Ce diaporama a bien été signalé.
Nous utilisons votre profil LinkedIn et vos données d’activité pour vous proposer des publicités personnalisées et pertinentes. Vous pouvez changer vos préférences de publicités à tout moment.

UX in the City Manchester - Mariana Morris, Fruto - Mapping users’ mental models

94 vues

Publié le

When users are frustrated, dropping out or giving negative feedback, often the problem is that their mental models don’t match the designed systems. I’ll provide practical techniques for identifying and mapping out users’ mental models and matching these with their journeys to improve the user’s experience.

About Mariana Morris:
Mariana Morris is a user experience designer and founder of Fruto, a UX design studio, helping tech teams and start-ups improve the user experience and interface of their websites and mobile apps. Fruto also provides bespoke in-house UX training to digital teams.

Mariana has 15 years of industry experience, holds a master's in interactive media and a bachelor's in industrial design (visual communication). She is a lecturer at the University of Reading, and an experienced trainer and public speaker. She co-founded the popular monthly event UX Oxford.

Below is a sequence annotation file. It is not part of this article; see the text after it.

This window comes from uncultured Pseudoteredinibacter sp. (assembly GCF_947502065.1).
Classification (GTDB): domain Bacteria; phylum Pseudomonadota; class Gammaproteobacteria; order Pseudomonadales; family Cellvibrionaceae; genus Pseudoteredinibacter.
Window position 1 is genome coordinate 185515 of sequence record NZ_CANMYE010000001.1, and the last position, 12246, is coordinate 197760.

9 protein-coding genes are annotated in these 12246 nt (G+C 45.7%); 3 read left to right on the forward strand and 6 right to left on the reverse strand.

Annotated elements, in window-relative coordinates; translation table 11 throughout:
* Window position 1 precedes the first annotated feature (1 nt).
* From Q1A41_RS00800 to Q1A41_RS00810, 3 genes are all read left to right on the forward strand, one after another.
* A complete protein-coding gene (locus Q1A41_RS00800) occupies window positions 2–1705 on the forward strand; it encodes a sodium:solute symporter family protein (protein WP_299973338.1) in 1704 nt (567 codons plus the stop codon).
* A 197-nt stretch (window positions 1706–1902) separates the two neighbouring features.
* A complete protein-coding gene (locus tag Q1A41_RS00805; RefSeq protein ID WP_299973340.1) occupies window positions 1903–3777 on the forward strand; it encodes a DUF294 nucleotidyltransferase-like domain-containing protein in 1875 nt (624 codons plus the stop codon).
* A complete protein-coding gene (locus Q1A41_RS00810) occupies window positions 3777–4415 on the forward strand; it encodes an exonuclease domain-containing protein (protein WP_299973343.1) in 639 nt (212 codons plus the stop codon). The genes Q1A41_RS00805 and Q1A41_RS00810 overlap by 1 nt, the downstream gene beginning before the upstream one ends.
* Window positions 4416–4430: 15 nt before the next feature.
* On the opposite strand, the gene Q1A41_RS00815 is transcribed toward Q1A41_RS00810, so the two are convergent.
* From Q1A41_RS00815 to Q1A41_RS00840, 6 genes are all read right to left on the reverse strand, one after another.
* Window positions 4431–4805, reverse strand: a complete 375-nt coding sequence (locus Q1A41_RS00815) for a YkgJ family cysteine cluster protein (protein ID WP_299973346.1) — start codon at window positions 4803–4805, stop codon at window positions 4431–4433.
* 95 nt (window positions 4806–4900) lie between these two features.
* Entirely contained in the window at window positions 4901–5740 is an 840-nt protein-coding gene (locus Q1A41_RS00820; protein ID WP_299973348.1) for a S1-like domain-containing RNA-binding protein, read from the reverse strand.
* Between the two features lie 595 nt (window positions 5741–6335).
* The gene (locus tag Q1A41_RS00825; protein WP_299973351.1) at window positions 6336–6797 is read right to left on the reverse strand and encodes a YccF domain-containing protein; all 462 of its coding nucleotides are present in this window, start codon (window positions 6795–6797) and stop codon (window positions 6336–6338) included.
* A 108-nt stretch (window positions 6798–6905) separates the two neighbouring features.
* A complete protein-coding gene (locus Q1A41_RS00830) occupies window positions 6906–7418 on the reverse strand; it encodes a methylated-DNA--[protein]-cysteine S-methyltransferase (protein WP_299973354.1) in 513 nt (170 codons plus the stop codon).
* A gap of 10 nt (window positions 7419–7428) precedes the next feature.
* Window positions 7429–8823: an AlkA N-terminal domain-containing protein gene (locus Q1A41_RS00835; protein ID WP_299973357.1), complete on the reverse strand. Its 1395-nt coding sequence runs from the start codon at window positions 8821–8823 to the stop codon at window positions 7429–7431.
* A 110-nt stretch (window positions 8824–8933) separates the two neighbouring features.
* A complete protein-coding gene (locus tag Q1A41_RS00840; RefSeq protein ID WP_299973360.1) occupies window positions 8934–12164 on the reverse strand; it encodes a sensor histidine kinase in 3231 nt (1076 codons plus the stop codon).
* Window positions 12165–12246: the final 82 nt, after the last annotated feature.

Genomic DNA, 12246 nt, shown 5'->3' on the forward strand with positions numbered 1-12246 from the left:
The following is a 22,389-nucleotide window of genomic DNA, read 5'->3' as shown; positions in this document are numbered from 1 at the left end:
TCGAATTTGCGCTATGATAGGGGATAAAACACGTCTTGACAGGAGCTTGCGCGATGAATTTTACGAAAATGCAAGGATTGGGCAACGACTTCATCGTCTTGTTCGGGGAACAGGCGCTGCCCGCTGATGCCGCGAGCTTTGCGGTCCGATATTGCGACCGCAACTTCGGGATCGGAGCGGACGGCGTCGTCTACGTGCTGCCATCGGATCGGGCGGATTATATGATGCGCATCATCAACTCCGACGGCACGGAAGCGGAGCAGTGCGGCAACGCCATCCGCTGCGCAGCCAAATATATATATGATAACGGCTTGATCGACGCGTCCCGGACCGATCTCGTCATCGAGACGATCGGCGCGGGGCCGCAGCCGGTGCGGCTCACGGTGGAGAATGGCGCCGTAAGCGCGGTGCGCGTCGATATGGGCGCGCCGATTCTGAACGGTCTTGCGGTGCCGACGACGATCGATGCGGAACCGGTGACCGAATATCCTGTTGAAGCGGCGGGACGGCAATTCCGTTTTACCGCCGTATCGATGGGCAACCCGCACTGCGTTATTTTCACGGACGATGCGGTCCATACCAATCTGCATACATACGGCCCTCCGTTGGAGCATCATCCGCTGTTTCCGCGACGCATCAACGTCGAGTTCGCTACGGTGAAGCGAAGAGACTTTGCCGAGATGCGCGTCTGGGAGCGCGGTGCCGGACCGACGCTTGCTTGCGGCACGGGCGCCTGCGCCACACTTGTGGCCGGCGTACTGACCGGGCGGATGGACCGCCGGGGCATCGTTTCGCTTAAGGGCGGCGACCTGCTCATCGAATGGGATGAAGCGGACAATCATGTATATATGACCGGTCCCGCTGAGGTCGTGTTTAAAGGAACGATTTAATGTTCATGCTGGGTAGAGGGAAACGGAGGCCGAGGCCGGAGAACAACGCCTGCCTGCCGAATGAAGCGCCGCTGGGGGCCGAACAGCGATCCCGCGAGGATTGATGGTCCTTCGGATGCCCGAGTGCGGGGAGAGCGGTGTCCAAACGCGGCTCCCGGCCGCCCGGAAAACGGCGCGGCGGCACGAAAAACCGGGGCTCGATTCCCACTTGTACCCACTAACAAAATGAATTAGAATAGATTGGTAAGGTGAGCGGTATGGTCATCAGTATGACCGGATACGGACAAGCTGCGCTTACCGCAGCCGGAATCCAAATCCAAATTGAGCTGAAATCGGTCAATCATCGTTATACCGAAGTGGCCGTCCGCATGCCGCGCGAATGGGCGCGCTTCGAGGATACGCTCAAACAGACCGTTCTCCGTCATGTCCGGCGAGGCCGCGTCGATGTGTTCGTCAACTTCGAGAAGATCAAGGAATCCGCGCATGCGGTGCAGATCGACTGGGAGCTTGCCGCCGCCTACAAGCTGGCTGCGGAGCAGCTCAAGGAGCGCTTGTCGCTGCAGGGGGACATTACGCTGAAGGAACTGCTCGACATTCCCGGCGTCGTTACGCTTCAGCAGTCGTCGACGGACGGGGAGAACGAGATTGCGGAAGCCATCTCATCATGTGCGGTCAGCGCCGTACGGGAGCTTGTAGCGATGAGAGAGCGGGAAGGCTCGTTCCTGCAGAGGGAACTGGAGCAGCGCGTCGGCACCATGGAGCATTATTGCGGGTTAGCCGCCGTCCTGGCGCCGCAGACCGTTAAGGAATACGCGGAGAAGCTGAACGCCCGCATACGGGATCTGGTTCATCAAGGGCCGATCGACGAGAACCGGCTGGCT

Publié dans : Design
  • Soyez le premier à commenter

  • Soyez le premier à aimer ceci

UX in the City Manchester - Mariana Morris, Fruto - Mapping users’ mental models

  1. 1. Mapping users’ mental models UX in the City Manchester 2019 • Mariana Morris • frutostudio.co.uk
  2. 2. @marianamota | Fruto.studio What Intro to Mental Models Practice Empathise (Understand users) Synthesise (map out) Designing Case studies Fixing Your journey in this session How When Why Be able to apply the techniques on Monday. Goal
  3. 3. @marianamota | Fruto.studio What are mental models
  4. 4. @marianamota | Fruto.studio “A mental model represents a person’s thought process for how something works (i.e., a person’s understanding of the surrounding world). (...) They help shape actions and behavior, influence what people pay attention to in complicated situations, and define how people approach and solve problems.” Susan Carey https://uxmag.com/articles/the-secret-to-desi Mental models
  5. 5. @marianamota | Fruto.studio “Mental models are simply affinity diagrams of behaviours made from ethnographic data gathered from audience representatives” Indi Young http://boxesandarrows.com/files/banda/what -is-your-mental/Excerpt.MentalModels.IndiYo ung.pdf Mental models